CONAN: There are many, particularly in the Republican Party, who would disagree with you.

BRZEZINSKI: Well, let's see whether they are prepared to be in the front ranks of those who march off to Iran to fight. It's very easy to advocate war from here, but who is going to do the heavy lifting? The country as a whole? The people who volunteered for the Armed Services? And think of the economic costs, in addition to the human costs, and think of the regional consequences of a war with Iran. And then ask yourself: How does any of that serve the national interest and why is this so urgently necessary? This is what mystifies me.

What is the case we're going to war against Iran when we didn't go into preventive war against the Soviet Union, which, at one point, could have killed all of us instantly, or when we don't have to be go into preventive war against North Korea? Why do we have to go to preventive war against Iran when it doesn't even have any nuclear weapons?

CONAN: You can see a list of Zbigniew Brzezinski's questions for the possibilities of - the bad possibilities, certainly from his point of view, of a war with Iran, in his Washington Post op-ed. And there's also another op-ed from the Miami Herald that we posted a link to both of those at our website. Go to our npr.org. Click on TALK OF THE NATION.

It's not just the United States, though, that is involved in this confrontation with Iran. There is also Israel. And does the United States have a veto over an Israeli strike? I don't think so.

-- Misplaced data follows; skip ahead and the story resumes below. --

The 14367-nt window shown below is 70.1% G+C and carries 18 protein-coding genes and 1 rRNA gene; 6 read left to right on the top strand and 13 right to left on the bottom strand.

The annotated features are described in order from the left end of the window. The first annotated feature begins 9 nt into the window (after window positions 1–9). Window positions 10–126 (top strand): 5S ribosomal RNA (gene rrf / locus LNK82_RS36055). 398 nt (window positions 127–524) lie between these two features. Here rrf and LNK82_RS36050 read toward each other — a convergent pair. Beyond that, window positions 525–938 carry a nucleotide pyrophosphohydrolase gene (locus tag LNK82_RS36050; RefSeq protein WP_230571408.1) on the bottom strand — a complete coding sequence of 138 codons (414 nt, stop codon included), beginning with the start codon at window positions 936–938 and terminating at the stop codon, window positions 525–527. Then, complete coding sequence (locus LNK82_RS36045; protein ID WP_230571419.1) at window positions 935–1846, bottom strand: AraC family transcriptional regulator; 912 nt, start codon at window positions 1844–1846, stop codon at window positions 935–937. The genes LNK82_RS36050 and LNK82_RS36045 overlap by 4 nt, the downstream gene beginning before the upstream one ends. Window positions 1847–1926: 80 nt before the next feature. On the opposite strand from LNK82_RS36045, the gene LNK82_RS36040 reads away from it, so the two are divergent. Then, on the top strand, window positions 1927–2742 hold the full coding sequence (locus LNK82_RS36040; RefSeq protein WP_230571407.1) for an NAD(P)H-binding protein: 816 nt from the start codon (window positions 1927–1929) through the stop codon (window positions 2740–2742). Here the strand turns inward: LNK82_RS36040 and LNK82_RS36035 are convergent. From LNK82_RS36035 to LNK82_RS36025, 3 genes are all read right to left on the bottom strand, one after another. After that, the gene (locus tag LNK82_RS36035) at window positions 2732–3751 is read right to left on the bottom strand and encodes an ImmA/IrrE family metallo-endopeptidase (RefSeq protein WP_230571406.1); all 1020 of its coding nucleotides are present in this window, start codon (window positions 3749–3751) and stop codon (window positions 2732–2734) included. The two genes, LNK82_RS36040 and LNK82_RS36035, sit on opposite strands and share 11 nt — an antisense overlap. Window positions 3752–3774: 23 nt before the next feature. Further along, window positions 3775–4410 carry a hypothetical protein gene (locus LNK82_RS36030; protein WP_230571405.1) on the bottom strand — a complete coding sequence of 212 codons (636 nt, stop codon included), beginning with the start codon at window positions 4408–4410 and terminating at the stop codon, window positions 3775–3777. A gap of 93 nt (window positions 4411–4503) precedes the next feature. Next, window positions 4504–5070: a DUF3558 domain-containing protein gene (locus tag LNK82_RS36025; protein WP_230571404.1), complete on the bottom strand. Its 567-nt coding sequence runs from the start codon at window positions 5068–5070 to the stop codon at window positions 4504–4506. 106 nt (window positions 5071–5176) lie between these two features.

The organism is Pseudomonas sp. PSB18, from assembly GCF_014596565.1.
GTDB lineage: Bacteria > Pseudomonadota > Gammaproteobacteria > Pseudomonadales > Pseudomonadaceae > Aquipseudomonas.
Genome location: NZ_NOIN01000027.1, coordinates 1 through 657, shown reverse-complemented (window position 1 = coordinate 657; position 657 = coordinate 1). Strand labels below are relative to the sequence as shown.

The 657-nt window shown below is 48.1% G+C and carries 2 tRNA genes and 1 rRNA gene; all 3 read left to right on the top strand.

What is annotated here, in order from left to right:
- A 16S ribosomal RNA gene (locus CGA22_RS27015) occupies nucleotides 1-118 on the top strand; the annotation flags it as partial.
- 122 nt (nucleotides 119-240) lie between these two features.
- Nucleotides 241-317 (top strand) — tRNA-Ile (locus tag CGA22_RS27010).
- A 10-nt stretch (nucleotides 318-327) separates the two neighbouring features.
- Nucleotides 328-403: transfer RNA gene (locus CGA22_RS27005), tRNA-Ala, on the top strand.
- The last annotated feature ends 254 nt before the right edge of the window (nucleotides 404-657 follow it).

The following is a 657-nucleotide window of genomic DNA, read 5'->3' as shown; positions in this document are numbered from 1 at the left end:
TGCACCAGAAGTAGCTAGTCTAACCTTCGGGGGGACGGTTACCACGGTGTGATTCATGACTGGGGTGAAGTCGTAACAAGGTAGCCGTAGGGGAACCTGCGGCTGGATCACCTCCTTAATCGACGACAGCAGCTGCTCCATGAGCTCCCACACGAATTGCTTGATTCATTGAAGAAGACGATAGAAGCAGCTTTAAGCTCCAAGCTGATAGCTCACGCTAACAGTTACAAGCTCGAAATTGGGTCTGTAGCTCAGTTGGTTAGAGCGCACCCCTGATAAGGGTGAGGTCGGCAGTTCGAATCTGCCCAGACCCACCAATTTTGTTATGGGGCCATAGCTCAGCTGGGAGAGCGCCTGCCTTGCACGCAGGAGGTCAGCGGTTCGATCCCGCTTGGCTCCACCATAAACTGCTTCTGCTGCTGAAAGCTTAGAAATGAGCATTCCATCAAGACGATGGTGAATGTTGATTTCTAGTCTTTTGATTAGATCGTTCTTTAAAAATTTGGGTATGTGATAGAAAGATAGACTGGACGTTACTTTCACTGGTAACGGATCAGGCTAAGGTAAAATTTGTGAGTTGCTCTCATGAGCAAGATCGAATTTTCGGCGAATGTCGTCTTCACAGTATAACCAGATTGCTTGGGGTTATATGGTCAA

BRZEZINSKI: Well, I don't know whether we have a veto. Israel is an independent country. But I think most sensible people in Israel know that a solitary strike by Israel could prove to be very unproductive in terms of its act of military impact, and very much so in terms of these political consequences. So I certainly hope that there would be no such unilateral undertaking because it could be devastating in the long run to Israel's own, basic, fundamental, national interests.

CONAN: As you look at the situation as it develops, there is clearly this looming confrontation with Iran. There is the current crisis, of course, in Syria. Is this going to devolve into a failed state, anarchy, civil war, sectarian battles with chemical weapons and, indeed, uranium stocks as prizes?

BRZEZINSKI: Well, it might, in fact. I think there is a growing danger of that. And that could incidentally merge with the problem of Iran and contribute to a wild fire across the entire region; because Iraq is on the brink of an explosion, Jordan is becoming increasingly vulnerable, Lebanon is linked intimately with the problem of Syria. So I think while - what I'm about to say is not terribly popular in some respects because it's not flashy, I think being prudent is probably preferable to just plunging into a problem which we neither fully understand, nor which we are capable of getting a complete control over. That I don't think is not a solution to what maybe insoluble from our point of view, but which is nonetheless a less dangerous alternative than one setting the whole region on fire.